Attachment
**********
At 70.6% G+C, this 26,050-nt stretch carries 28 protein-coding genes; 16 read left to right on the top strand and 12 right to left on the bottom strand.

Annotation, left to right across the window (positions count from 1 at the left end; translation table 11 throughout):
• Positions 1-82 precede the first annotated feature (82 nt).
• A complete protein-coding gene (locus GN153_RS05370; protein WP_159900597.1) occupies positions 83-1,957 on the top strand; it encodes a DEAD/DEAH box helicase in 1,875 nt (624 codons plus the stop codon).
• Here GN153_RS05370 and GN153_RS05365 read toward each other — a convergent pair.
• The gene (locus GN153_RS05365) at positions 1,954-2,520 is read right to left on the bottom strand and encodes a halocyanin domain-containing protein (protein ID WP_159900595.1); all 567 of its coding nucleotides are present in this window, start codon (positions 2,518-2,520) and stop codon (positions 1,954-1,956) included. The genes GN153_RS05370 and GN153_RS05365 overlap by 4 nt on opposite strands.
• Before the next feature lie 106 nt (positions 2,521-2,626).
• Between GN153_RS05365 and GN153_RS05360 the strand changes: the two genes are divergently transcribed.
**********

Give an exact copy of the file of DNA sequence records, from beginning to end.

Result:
At 70.6% G+C, this 26,050-nt stretch carries 28 protein-coding genes; 16 read left to right on the top strand and 12 right to left on the bottom strand.

Annotation, left to right across the window (positions count from 1 at the left end; translation table 11 throughout):
• Positions 1-82 precede the first annotated feature (82 nt).
• A complete protein-coding gene (locus GN153_RS05370; protein WP_159900597.1) occupies positions 83-1,957 on the top strand; it encodes a DEAD/DEAH box helicase in 1,875 nt (624 codons plus the stop codon).
• Here GN153_RS05370 and GN153_RS05365 read toward each other — a convergent pair.
• The gene (locus GN153_RS05365) at positions 1,954-2,520 is read right to left on the bottom strand and encodes a halocyanin domain-containing protein (protein ID WP_159900595.1); all 567 of its coding nucleotides are present in this window, start codon (positions 2,518-2,520) and stop codon (positions 1,954-1,956) included. The genes GN153_RS05370 and GN153_RS05365 overlap by 4 nt on opposite strands.
• Before the next feature lie 106 nt (positions 2,521-2,626).
• Between GN153_RS05365 and GN153_RS05360 the strand changes: the two genes are divergently transcribed.